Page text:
Tyrus Joseforsky had resigned himself to never seeing any federal aid set aside to help his business. “I just made peace with the fact that it wasn’t coming,” he said.
Joseforsky is the owner of Flight Levelz Entertainment, a concert and music festival promotions company based in Indiana. He has spent the past six months waiting for the Shuttered Venue Operators Grant (SVOG) program to get up and running. That’s the $16 billion program run by the Small Business Administration that’s meant to help small independent venues, promoters, movie theaters and other entertainment spaces hit hard by the coronavirus pandemic. It was passed into law by former President Donald Trump in December, and only now are venue operators starting to see the promise of aid materialize.
Joseforsky is one of the lucky ones. He got a notice from the SBA last week saying that his application for the grant had been approved and that his disbursement was scheduled. But he says, “That money hasn’t hit my bank account yet. I have no idea how long that’s going to take.”
Steve Schoaps is in a similar position. He’s the owner of Strother Cinema, a two-screen movie theater in Seminole, Okla. He got his approval notice on Friday and said the SBA told him he’d see the money after Memorial Day. Memorial Day came and went, and he still hasn’t received the money.
A spokesperson for the SBA says disbursements are going out as fast as possible. But it has received more than 13,000 applications, and most of those are still pending.
“Our process has been stuck in pending final review for a couple weeks now, with no updates beyond that,” says Lauren Wayne. She’s the general manager of the State Theatre in Portland, Maine. Last summer, Wayne and her team had to close their smaller sister venue, Port City Music Hall. The only thing keeping the State Theatre afloat is the ability to sell tickets to upcoming shows.
It has been a long and frustrating process for venue owners, particularly as similar SBA-run programs like the Restaurant Revitalization Fund have gone off smoothly. But the SVOG program has been plagued with delays and missteps. Most notably, when the application portal was first set to go live in April, the website crashed. And even now that it’s back up, users are reporting technical and clerical issues. Esther Baruh is the director of government relations at the National Association of Theatre Owners. She says members of her organization have reported being erroneously placed on “do not pay” lists or have paperwork errors and no way to fix them. That’s why she’s pushing the SBA to institute an appeals process for venue owners running into such issues. “I think a human reviewer could understand that and fix it and move the application through the process,” Baruh said.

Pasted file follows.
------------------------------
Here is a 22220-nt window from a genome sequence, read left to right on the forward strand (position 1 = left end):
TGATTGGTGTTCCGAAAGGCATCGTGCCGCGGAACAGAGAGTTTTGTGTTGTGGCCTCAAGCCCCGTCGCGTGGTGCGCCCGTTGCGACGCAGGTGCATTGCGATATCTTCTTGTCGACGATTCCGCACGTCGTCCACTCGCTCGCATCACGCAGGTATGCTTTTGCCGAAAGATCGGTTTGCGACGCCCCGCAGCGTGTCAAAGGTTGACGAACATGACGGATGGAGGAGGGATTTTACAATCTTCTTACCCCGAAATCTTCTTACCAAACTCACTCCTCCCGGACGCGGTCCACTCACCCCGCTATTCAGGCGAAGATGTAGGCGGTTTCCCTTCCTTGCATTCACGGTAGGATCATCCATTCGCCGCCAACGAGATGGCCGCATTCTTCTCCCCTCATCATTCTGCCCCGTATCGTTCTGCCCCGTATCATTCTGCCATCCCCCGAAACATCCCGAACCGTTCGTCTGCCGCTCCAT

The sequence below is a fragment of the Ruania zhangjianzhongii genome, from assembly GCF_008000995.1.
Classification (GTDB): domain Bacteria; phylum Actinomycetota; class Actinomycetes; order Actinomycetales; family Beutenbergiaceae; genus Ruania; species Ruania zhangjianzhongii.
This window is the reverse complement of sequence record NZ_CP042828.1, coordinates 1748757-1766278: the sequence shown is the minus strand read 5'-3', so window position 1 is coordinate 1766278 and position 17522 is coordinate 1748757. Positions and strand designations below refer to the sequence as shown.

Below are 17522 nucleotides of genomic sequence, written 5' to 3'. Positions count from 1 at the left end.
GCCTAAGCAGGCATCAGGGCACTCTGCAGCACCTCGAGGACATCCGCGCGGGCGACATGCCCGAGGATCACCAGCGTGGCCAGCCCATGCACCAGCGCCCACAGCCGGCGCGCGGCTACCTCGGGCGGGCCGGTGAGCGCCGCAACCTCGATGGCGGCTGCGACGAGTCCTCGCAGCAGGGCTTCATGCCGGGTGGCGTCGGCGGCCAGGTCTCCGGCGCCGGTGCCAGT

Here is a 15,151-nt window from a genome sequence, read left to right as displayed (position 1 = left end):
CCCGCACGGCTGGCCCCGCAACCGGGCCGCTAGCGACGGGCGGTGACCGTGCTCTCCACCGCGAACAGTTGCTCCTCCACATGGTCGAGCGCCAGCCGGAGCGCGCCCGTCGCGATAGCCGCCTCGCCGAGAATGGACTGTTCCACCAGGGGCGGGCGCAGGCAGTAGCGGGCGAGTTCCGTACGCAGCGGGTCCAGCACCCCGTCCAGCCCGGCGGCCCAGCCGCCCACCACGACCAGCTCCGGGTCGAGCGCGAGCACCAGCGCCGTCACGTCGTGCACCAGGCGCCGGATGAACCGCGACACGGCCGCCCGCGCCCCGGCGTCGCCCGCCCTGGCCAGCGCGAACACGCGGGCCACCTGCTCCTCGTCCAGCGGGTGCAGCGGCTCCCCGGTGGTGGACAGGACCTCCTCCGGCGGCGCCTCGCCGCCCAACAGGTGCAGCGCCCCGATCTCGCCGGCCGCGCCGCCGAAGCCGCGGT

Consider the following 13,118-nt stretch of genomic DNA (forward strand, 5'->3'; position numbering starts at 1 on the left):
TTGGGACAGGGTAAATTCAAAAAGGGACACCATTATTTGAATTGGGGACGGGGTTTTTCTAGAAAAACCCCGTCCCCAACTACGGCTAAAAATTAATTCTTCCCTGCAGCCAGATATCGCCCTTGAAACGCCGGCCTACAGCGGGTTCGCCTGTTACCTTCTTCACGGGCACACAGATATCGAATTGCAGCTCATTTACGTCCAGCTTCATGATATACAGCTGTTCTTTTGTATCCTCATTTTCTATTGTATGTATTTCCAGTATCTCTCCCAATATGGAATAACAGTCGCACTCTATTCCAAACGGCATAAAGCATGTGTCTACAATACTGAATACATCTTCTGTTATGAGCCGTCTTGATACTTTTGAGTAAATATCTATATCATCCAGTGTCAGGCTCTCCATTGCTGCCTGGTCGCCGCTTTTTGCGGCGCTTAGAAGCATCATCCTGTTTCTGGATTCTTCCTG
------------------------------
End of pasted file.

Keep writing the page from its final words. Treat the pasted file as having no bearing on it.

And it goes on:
“In the Small Business Administration’s defense, this was a task that was thrown at them at the last second,” said Schoaps, of Strother Cinema. “And this was a monumental task, because everyone was trying to get access to this.”
It is true that the SBA had never done anything like the SVOG program before. The program is supposed to cover a wide array of venue types, all with different needs and expenses. There are also robust roadblocks in place meant to prevent fraud. SBA Administrator Isabella Guzman told a House committee hearing last week that part of the holdup was that the program had “lots of controls for eligibility requirements.”
Which is to say that it takes time to make sure money isn’t going to a large corporation, and to weed out the bars that occasionally host bands from the music venues that have bars. But that’s time that many of the applicants are running short of, particularly as the SVOG disbursements are tiered such that business that lost 90% or more of their revenue will get first priority; then come the businesses that lost 70% or more.
Tobi Parks is the owner and artistic director of xBk in Des Moines, Iowa. She’s in that second tier. As the U.S. begins to relax coronavirus restrictions and artists start to announce tours, venue owners say it’s crucial for them to be able to start booking shows. But for Parks, without knowing when she’s going to receive any money, it makes moving forward difficult. She can’t offer any advances or guarantees to touring acts until she knows when the SVOG program can get her cash. “Because we have none,” she said.